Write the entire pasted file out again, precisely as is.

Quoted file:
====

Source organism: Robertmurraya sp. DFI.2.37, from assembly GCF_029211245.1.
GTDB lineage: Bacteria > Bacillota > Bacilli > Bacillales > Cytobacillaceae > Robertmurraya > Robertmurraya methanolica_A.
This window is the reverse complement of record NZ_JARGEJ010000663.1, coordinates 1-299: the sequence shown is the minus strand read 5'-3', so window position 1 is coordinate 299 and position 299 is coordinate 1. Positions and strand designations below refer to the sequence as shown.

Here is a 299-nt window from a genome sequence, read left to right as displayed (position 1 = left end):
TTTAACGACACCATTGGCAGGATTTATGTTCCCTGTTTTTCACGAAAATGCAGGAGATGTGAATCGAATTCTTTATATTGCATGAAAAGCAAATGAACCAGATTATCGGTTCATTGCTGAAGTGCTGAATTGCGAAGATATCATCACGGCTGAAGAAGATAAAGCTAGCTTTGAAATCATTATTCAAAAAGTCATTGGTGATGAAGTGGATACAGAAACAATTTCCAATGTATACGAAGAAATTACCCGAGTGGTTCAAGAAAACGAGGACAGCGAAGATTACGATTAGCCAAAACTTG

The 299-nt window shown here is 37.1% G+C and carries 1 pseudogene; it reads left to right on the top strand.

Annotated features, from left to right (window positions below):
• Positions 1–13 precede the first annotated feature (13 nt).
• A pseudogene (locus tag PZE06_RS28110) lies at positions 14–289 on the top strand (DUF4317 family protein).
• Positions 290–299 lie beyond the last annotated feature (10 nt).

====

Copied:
Source organism: Robertmurraya sp. DFI.2.37, from assembly GCF_029211245.1.
GTDB lineage: Bacteria > Bacillota > Bacilli > Bacillales > Cytobacillaceae > Robertmurraya > Robertmurraya methanolica_A.
This window is the reverse complement of record NZ_JARGEJ010000663.1, coordinates 1-299: the sequence shown is the minus strand read 5'-3', so window position 1 is coordinate 299 and position 299 is coordinate 1. Positions and strand designations below refer to the sequence as shown.

Here is a 299-nt window from a genome sequence, read left to right as displayed (position 1 = left end):
TTTAACGACACCATTGGCAGGATTTATGTTCCCTGTTTTTCACGAAAATGCAGGAGATGTGAATCGAATTCTTTATATTGCATGAAAAGCAAATGAACCAGATTATCGGTTCATTGCTGAAGTGCTGAATTGCGAAGATATCATCACGGCTGAAGAAGATAAAGCTAGCTTTGAAATCATTATTCAAAAAGTCATTGGTGATGAAGTGGATACAGAAACAATTTCCAATGTATACGAAGAAATTACCCGAGTGGTTCAAGAAAACGAGGACAGCGAAGATTACGATTAGCCAAAACTTG

The 299-nt window shown here is 37.1% G+C and carries 1 pseudogene; it reads left to right on the top strand.

Annotated features, from left to right (window positions below):
• Positions 1–13 precede the first annotated feature (13 nt).
• A pseudogene (locus tag PZE06_RS28110) lies at positions 14–289 on the top strand (DUF4317 family protein).
• Positions 290–299 lie beyond the last annotated feature (10 nt).